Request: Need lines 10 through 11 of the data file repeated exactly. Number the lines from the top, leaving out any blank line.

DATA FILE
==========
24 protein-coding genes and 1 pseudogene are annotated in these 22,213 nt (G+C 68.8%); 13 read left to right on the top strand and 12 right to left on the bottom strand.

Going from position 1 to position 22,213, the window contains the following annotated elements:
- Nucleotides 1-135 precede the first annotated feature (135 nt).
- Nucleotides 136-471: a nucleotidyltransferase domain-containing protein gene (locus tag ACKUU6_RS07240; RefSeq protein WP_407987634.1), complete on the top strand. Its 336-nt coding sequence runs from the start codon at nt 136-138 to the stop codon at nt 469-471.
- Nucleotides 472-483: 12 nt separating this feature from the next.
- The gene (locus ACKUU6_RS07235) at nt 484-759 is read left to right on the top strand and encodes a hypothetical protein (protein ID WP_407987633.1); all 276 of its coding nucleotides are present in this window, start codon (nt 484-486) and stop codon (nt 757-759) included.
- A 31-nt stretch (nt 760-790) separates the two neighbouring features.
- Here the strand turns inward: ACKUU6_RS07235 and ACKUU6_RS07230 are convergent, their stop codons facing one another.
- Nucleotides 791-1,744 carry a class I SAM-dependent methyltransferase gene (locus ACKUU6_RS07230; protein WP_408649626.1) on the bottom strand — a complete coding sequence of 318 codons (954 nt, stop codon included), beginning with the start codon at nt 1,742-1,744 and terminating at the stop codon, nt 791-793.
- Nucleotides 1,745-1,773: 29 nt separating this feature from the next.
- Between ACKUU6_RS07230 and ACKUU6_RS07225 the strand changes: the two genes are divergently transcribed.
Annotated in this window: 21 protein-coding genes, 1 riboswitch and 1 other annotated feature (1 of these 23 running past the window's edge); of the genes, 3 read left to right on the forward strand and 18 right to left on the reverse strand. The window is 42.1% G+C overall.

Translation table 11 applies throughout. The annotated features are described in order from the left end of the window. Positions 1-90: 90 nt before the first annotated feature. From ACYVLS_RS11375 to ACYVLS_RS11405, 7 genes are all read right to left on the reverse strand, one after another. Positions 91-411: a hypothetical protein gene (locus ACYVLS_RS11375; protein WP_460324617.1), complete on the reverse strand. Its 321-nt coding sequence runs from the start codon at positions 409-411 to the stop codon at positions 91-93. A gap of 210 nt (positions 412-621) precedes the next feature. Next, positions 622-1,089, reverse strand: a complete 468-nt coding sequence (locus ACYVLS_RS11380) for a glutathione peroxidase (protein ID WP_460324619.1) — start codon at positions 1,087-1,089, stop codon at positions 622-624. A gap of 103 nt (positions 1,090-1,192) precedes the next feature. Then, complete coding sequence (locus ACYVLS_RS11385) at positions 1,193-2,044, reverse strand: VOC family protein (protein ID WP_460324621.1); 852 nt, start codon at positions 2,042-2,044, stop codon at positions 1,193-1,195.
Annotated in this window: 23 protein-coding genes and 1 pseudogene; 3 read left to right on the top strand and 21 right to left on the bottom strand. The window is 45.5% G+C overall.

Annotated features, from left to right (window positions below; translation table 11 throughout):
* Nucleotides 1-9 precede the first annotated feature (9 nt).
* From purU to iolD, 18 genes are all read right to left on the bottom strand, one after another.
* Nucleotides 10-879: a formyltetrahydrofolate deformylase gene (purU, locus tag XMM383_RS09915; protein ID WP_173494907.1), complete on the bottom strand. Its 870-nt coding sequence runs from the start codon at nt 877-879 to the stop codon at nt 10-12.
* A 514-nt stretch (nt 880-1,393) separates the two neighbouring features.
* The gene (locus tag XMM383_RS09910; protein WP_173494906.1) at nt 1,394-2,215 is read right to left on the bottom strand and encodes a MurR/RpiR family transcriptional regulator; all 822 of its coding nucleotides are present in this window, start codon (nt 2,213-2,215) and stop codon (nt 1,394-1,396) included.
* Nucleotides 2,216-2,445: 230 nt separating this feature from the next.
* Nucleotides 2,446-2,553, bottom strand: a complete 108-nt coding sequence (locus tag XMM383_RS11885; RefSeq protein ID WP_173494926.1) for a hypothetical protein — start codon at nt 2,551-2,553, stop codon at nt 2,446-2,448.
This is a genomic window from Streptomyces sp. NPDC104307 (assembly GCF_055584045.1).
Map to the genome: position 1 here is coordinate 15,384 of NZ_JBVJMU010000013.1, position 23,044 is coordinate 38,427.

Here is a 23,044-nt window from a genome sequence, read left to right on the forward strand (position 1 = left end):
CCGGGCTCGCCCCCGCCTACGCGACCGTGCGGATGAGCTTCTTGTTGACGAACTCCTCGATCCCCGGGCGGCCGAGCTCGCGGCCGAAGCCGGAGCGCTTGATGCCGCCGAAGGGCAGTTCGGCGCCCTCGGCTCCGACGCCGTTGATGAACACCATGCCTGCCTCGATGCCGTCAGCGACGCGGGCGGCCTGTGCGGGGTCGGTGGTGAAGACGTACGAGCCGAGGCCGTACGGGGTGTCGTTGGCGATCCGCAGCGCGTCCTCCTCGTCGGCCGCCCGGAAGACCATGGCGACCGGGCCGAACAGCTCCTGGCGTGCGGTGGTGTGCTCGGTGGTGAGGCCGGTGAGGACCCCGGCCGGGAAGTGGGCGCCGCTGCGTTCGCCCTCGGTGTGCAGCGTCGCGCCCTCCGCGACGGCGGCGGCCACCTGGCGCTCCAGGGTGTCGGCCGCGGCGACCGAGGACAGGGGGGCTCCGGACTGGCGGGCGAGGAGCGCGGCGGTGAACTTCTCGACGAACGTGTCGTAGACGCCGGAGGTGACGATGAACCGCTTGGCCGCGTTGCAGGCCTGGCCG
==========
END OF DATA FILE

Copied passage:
- Nucleotides 1,745-1,773: 29 nt separating this feature from the next.
- Between ACKUU6_RS07230 and ACKUU6_RS07225 the strand changes: the two genes are divergently transcribed.